This study has been guided by four research questions: what do recently arrived immigrant parents want for their children in early childhood education and care programs? How are the perspectives of immigrant parents like and unalike the perspectives of their children’s preschool teachers and of native-born parents? How are England, France, Germany, Italy, and the United States using ECEC settings to incorporate immigrant children and their families into their new society? And what are the implications of our research findings for practice and policy for serving immigrant children and their families in ECEC programs?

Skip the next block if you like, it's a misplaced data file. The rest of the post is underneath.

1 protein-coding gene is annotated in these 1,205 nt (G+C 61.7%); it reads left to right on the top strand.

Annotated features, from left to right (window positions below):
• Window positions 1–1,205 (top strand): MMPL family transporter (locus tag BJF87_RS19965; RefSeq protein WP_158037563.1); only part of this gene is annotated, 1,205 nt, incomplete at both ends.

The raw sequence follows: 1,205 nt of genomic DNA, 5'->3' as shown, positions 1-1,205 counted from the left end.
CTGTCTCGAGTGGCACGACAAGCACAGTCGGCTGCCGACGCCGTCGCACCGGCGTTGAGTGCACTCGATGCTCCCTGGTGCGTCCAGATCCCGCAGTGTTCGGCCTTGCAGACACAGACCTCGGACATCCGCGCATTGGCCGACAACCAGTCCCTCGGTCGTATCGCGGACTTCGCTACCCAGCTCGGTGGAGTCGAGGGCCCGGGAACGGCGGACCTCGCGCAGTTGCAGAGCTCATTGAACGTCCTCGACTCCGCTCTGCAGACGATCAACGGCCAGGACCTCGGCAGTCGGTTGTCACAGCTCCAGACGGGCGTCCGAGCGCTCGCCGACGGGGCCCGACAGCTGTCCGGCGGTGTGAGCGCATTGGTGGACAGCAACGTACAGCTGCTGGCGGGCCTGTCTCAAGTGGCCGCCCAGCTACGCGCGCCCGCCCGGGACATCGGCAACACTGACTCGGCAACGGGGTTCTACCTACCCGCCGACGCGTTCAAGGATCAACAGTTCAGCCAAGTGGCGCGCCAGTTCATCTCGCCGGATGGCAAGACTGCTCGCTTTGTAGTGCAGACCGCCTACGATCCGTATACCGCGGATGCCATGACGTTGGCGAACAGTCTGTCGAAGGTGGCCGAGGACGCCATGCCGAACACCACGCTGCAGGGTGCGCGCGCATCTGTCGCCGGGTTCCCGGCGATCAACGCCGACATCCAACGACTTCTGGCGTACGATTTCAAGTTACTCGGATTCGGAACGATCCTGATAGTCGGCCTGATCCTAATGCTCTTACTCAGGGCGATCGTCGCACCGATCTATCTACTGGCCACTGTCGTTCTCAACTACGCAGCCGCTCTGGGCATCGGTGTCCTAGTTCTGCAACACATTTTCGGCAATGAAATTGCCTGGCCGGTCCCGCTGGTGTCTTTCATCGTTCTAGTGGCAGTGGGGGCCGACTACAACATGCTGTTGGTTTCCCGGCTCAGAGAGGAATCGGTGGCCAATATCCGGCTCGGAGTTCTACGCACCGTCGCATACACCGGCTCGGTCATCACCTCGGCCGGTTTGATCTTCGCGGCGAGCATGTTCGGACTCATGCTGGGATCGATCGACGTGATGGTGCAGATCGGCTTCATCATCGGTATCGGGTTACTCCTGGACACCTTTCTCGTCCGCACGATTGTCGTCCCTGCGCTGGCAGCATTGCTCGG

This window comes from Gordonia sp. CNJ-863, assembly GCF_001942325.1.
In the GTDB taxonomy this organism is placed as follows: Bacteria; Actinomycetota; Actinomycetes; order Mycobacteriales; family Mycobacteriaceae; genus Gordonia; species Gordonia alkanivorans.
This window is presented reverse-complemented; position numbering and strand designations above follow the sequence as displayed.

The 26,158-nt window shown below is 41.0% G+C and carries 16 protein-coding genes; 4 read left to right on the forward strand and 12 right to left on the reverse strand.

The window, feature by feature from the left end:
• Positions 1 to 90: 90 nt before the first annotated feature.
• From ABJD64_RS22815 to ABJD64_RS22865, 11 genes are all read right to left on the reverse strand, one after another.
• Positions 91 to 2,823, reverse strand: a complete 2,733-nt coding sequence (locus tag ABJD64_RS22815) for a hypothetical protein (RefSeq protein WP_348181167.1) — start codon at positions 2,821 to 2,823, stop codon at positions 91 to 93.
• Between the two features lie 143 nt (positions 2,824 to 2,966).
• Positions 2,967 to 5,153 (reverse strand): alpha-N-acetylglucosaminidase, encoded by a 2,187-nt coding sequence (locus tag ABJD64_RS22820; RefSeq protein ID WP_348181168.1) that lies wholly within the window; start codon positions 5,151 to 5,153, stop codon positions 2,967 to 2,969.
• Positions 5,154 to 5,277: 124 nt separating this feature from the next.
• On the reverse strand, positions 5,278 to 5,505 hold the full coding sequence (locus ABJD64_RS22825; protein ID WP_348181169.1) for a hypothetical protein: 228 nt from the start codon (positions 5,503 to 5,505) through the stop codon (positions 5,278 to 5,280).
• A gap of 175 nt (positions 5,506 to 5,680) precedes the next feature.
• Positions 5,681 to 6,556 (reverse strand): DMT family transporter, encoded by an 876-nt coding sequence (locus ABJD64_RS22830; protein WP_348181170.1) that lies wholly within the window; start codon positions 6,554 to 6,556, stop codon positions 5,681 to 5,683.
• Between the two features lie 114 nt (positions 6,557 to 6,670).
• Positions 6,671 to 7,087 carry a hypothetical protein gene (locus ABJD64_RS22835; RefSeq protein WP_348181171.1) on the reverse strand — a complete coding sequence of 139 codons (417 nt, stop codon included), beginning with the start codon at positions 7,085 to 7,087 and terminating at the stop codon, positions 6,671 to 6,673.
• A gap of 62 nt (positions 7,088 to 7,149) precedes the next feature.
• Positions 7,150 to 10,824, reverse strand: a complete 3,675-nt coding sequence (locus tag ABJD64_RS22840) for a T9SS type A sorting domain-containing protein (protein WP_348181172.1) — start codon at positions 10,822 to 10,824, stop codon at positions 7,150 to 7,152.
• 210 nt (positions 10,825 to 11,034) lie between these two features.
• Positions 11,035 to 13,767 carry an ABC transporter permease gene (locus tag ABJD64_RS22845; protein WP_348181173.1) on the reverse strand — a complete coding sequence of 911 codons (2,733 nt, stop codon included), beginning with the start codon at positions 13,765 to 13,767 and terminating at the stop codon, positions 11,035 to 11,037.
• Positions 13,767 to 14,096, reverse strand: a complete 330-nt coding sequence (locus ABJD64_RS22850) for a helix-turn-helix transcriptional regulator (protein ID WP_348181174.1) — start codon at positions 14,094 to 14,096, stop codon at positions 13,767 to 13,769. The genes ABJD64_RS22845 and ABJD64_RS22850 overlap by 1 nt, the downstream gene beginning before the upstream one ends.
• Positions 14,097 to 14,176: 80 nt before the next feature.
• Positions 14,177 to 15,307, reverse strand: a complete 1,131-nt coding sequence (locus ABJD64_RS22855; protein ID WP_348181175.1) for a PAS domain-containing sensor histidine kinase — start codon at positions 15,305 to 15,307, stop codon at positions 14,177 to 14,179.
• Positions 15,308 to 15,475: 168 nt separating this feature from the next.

In addition to these questions, our study has at its core the ethical, political, and epistemological question of whether new immigrant parents can speak in a way that they can be heard and understood by researchers, practitioners, and policy makers. This is a version of the question the post-colonial critic Gayatri Spivak (1988) posed as “Can the subaltern speak?” In our project this took the form of the question: Could we develop structures for inviting participation from immigrant parents that would allow them to speak openly and honestly and once they did, could we develop interpretive structures that would allow us to understand what they were saying to us and to reflect these perspectives back to practitioners and to the research and policy communities?